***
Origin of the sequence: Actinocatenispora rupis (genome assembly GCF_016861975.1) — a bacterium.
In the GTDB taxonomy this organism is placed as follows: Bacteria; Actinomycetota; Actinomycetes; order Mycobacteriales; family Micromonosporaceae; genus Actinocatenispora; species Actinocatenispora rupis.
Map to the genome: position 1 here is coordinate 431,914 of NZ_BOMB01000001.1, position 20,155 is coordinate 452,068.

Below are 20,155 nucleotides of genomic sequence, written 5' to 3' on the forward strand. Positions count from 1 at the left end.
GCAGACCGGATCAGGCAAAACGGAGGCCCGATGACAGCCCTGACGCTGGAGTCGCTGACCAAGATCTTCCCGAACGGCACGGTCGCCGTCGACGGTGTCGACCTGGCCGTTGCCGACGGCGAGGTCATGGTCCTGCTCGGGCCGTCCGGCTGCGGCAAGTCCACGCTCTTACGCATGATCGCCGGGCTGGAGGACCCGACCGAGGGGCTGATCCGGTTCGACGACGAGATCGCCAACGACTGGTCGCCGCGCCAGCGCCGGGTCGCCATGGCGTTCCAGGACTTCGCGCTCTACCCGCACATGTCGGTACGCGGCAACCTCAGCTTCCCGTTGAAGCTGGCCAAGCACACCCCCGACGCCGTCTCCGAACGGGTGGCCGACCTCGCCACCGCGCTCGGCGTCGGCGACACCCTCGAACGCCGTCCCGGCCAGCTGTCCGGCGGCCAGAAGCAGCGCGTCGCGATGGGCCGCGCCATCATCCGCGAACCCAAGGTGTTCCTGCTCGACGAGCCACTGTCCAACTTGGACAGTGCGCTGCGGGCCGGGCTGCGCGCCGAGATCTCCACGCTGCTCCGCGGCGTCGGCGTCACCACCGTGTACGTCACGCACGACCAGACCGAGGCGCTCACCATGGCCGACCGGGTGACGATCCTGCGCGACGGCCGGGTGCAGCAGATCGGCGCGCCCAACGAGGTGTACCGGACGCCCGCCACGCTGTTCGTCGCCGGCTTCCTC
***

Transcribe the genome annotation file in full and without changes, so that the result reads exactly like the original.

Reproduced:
Origin of the sequence: Actinocatenispora rupis (genome assembly GCF_016861975.1) — a bacterium.
In the GTDB taxonomy this organism is placed as follows: Bacteria; Actinomycetota; Actinomycetes; order Mycobacteriales; family Micromonosporaceae; genus Actinocatenispora; species Actinocatenispora rupis.
Map to the genome: position 1 here is coordinate 431,914 of NZ_BOMB01000001.1, position 20,155 is coordinate 452,068.

Below are 20,155 nucleotides of genomic sequence, written 5' to 3' on the forward strand. Positions count from 1 at the left end.
GCAGACCGGATCAGGCAAAACGGAGGCCCGATGACAGCCCTGACGCTGGAGTCGCTGACCAAGATCTTCCCGAACGGCACGGTCGCCGTCGACGGTGTCGACCTGGCCGTTGCCGACGGCGAGGTCATGGTCCTGCTCGGGCCGTCCGGCTGCGGCAAGTCCACGCTCTTACGCATGATCGCCGGGCTGGAGGACCCGACCGAGGGGCTGATCCGGTTCGACGACGAGATCGCCAACGACTGGTCGCCGCGCCAGCGCCGGGTCGCCATGGCGTTCCAGGACTTCGCGCTCTACCCGCACATGTCGGTACGCGGCAACCTCAGCTTCCCGTTGAAGCTGGCCAAGCACACCCCCGACGCCGTCTCCGAACGGGTGGCCGACCTCGCCACCGCGCTCGGCGTCGGCGACACCCTCGAACGCCGTCCCGGCCAGCTGTCCGGCGGCCAGAAGCAGCGCGTCGCGATGGGCCGCGCCATCATCCGCGAACCCAAGGTGTTCCTGCTCGACGAGCCACTGTCCAACTTGGACAGTGCGCTGCGGGCCGGGCTGCGCGCCGAGATCTCCACGCTGCTCCGCGGCGTCGGCGTCACCACCGTGTACGTCACGCACGACCAGACCGAGGCGCTCACCATGGCCGACCGGGTGACGATCCTGCGCGACGGCCGGGTGCAGCAGATCGGCGCGCCCAACGAGGTGTACCGGACGCCCGCCACGCTGTTCGTCGCCGGCTTCCTC